The dangers of the modern river; the Thames in 1833

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One of the most interesting and sometimes unexpected pleasures of reading the daily ‘doings’ of the London Police Courts is the information they reveal about the nineteenth-century city and its people. Many of the stories detail the petty squabbles of everyday life, or the man tragedies of death, illness and poverty; and of course criminality, greed, deceit and casual violence often feature. But we also learn about the way in which the metropolis operated; how people got about, where they worked, which areas were poor and which were wealthy.

One of the pleasures of modern London (in the summer months at least) is the river boat service on the Thames operated by TFL. For many people this forms part of their daily commute, either up towards Greenwich and beyond to the barrier, or west towards Putney and Wandsworth. In the warmer months it becomes a tourist bus during the day and a commuting vehicle in the mornings and evenings.

In my opinion the river is the best way to see the capital and understand why the Romans chose to build a city here in the first place.

The importance of the river and the need to cross it is clear from the development of London’s bridges and the huge variety of boats, barges, ships and ferries that plied their trade on the Thames in the 1800s. However, as we have seen in more recent times with the sinking of the Marchioness in 1989 and back to 1855 with the Princess Alice, the Thames can be a dangerous place.

The police office that dealt with disputes, thefts and incidents on the river was Thames and there had been a police presence here since 1798 when it was created by Patrick Colquhoun, a champion of professional policing. In March 1833 the master of a Gravesend steamer, the Pearl, was brought before the magistrate at Thames accused, in effect, of dangerous driving.

Mr Youwin was summoned to the court by Robert marshall, an ‘old and infirm Trinity waterman’. The Thames watermen had been  licensed to ferry passenger on the river since the early 1500s but the tradition went back hundreds of years before that. Marshall told the court that he had been attempting to cross the Thames from Elephant Stairs at Rotherhithe when his little boat got in to trouble.

He saw the Pearl coming towards him and took evasive action. He ‘went clear of her stern…when another waterman fouled him [i.e collided with him] and pushed him out of the tier of boats’. He explained that the ‘steamer could have stopped, but she continued her pace, and cut his boat in two before he could get out of the way. Her speed was about five miles an hour’.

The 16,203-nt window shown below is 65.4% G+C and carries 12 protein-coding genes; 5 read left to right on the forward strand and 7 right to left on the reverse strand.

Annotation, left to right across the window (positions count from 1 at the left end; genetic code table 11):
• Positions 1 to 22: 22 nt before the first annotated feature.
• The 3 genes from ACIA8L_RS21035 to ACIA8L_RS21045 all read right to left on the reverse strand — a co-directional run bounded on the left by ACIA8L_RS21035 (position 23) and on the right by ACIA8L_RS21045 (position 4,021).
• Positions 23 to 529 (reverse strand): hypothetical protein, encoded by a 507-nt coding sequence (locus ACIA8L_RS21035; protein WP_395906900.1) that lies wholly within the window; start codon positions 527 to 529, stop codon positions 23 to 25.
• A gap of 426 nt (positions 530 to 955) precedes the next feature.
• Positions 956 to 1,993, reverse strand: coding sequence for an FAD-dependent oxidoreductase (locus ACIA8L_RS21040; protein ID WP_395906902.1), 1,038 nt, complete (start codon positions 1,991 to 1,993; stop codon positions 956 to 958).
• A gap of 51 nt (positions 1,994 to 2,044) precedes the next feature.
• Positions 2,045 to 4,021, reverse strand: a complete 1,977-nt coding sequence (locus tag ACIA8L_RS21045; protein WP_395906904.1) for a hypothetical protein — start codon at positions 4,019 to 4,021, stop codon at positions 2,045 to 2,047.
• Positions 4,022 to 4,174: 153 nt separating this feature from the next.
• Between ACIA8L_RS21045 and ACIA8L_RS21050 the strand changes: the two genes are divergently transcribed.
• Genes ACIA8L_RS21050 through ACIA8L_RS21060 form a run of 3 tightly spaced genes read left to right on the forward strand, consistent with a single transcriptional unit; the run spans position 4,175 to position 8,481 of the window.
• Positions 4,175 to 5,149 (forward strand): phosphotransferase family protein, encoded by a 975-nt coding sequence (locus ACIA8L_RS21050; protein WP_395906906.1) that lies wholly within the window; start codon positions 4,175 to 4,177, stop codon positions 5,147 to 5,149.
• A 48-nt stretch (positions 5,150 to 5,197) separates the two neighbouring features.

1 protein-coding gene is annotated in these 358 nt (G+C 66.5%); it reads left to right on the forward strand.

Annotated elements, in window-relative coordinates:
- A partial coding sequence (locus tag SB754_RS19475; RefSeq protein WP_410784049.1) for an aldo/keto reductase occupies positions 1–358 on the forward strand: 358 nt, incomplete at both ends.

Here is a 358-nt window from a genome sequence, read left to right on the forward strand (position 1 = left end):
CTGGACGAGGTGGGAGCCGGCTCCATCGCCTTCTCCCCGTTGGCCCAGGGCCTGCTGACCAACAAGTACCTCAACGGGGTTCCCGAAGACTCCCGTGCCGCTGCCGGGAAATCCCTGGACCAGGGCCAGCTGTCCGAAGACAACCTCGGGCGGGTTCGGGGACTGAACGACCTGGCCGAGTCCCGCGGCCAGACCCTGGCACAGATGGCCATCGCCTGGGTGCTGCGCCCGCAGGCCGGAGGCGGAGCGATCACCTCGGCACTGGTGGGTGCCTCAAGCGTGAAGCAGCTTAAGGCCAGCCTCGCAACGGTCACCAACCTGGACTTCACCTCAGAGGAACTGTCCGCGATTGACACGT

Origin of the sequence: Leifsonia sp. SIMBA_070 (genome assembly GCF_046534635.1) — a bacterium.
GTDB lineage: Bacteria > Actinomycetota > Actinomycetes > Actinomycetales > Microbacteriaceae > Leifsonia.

A fellow waterman on the scene told the justice that he had heard Marshall call out and agreed that the steamer could have avoided the boat if it had wanted to.

In defence the skipper of the Pearl, Youwin, stated that the ‘old man, who was too infirm to manage the boat, had run foul of the steamer due to his own negligence’. He said he could, and would provide witnesses to prove this. But that this point the magistrate, Captain Richbell, intervened and attempted to mediate.

He said that it was clear that Marshall was elderly and perhaps unfit to continue as a waterman but he felt he was owed some compensation for the loss of his boat (and his livelihood), this would, he taught, ‘prevent litigation’. Captain Youwin willingly agreed.

Finally the magistrate made a closing statement about the excessive speed of steamers, saying that while he did not wish to immune the reputation of Captain Youwin, something needed to change because the river had become very dangerous.

‘The watermen were greatly injured by the steam-vessels, for females and timid persons were afraid to venture in their wherries; the Thames-Police galleys were often damaged, and the nuisance would not be stopped until the conductor of some steamer was transported for manslaughter’.

This sounds to me very like the clash of an old way of life with the demands of the new, modern, one; a clash that was about to become much more common as London developed and grew in the Victorian age.

[from The Morning Post, Monday, March 11, 1833]

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